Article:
• Need more information on these or other topics? Ask an information specialist at (312) 422-2050 or rc@aha.org

  • Enter your email address to subscribe to this blog and receive notifications of new posts by email.

    Join 322 other followers

  • Share this blog

    Share |
  • Note:

    Information posted in this blog does not necessarily represent the views of the American Hospital Association
  • Archives

  • Categories

  • Top Posts

  • Top Rated Posts

READMISSIONS: Diabetics with low blood sugar on last day of inpatient hospital stay are more likely to be readmitted

Potential approaches that may reduce the risk for readmission or death after discharge [for diabetes patients] include delaying patient release from the hospital until normoglycemia is achieved, modifying outpatient [diabetes] medications or advise patients to perform frequent glucose monitoring or use continuous glucose-monitoring devices.”

The relationship between low blood glucose levels and hospital readmission was studied in this large-scale analysis of over 800,000 admissions to Veteran Affairs hospitals over a period of 14 years. An inverse relationship was found – diabetic patients with low blood glucose levels (hypoglycemia) on the last day of a hospital inpatient stay were more likely to be readmitted to the hospital or to die within 180 days after discharge.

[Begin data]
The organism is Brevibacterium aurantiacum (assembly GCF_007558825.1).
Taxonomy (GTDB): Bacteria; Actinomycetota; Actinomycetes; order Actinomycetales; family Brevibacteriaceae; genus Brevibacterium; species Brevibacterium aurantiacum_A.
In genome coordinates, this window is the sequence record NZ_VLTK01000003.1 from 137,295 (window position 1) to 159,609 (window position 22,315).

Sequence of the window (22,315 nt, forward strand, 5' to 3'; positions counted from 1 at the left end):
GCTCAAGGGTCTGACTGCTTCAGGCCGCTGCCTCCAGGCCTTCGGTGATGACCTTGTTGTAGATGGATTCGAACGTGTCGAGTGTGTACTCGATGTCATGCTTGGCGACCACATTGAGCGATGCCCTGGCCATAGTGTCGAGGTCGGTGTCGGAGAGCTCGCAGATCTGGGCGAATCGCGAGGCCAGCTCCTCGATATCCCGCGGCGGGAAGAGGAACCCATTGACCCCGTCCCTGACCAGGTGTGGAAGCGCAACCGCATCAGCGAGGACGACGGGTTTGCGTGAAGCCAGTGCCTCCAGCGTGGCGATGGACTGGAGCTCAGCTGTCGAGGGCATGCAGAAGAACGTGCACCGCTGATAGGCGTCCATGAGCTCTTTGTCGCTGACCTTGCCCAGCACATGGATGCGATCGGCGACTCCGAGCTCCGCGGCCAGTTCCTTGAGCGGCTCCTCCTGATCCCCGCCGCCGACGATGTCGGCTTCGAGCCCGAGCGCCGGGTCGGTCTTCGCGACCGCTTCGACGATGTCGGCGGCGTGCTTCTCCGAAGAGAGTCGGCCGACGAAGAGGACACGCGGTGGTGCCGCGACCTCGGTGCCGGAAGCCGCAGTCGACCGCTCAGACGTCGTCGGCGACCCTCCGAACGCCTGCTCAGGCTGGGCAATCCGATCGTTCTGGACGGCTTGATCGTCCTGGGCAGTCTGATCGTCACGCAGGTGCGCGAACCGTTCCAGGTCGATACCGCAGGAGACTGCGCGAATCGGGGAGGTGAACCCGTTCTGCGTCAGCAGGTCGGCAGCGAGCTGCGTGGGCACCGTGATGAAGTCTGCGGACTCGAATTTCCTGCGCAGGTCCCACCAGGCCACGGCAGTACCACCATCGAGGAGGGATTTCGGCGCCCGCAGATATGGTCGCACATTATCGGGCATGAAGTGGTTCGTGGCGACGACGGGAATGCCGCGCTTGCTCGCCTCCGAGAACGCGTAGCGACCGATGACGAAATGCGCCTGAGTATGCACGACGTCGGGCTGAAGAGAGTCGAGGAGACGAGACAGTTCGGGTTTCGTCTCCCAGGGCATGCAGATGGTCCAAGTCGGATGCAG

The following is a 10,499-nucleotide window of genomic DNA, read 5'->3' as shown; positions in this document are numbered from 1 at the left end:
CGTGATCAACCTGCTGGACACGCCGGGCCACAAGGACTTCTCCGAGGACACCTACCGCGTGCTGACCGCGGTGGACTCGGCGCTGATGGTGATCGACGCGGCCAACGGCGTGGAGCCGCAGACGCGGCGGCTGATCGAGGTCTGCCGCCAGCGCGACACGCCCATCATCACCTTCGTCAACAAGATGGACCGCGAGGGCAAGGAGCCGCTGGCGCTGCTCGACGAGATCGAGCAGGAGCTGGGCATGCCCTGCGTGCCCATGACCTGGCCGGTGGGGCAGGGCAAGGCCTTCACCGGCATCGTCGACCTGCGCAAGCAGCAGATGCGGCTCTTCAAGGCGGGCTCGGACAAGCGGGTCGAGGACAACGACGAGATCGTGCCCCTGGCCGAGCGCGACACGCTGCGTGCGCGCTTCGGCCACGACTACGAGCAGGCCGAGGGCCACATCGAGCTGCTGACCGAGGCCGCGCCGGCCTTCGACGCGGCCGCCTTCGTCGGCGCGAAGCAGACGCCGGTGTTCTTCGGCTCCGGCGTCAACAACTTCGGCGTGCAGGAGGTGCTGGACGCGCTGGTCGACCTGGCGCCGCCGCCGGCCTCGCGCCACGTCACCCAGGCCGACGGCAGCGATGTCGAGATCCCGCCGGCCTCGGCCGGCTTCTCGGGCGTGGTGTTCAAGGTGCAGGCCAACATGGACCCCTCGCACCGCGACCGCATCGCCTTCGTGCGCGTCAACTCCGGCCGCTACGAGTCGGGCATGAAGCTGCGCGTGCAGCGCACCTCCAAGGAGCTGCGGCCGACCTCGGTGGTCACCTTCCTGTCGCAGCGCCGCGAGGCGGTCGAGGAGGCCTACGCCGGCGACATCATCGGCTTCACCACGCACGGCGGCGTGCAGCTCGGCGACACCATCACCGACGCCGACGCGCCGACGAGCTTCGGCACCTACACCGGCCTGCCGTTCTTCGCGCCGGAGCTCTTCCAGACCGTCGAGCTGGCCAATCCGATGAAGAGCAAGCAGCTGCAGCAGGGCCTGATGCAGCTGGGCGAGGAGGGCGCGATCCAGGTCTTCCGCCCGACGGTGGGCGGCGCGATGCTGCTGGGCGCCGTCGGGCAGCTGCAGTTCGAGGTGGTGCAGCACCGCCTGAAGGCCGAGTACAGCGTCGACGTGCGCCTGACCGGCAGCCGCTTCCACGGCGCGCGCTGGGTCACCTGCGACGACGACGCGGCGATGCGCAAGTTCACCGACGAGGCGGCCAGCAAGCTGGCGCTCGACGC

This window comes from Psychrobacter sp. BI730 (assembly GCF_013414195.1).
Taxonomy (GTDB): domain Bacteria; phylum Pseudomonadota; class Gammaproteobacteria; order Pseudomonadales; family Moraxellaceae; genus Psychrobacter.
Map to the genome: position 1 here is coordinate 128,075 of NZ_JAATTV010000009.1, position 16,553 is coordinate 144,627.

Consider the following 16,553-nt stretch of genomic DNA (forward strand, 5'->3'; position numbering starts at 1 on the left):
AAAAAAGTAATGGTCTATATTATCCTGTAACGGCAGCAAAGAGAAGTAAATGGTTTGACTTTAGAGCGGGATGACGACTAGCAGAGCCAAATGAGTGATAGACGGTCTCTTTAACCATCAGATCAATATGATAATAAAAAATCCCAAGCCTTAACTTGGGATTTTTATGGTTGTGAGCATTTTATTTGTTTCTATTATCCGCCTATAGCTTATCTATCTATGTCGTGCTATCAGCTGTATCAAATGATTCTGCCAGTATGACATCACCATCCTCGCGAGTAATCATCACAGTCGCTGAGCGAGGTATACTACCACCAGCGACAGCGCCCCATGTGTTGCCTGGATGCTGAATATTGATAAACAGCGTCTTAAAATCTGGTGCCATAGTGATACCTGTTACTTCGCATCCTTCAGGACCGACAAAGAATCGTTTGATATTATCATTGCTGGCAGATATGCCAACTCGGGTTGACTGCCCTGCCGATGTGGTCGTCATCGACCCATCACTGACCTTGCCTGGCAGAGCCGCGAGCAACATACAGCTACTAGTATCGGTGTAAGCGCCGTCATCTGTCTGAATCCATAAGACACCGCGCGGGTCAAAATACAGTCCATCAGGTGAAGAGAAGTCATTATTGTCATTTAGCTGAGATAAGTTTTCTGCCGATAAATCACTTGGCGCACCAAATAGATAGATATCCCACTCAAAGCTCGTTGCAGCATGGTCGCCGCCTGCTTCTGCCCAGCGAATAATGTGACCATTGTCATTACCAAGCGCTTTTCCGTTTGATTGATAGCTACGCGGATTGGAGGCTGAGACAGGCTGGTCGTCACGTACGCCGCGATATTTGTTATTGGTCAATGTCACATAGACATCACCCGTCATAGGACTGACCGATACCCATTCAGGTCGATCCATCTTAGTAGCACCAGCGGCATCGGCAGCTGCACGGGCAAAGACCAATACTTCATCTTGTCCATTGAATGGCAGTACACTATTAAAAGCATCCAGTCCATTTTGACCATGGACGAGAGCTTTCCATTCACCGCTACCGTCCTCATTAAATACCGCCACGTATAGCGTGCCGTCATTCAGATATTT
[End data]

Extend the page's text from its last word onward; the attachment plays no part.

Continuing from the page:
Source: Spanakis, E.K., and others. (2019, September). Association of glucose concentrations at hospital discharge with readmissions and mortality: A nationwide cohort study. JCEM. The Journal of Clinical Endocrinology & Metabolism, 104(9), 3679-3691. Click here for free full text:  https://www.ncbi.nlm.nih.gov/pmc/articles/PMC6642668/?report=printable  Posted by AHA Resource Center, (312) 422-2003, rc@aha.org

 

 

 

How we live and how we die

The National Center for Health Statistics has just released its latest edition of Health, United States, an annual report on trends in health statistics, such as health status, mortality and morbidity, risk factors, use of ambulatory and inpatient care, health personnel and facilities, financing of health care, health insurance and managed care, and other health topics. This edition includes a special section that takes a close look at death and dying: ages and causes of death, places of death, use of advance directives, and hospice use and services.

Source: Health, United States, 2010: With Special Feature on Death and Dying. Hyattsville, MD: National Center for Health Statistics, 2011.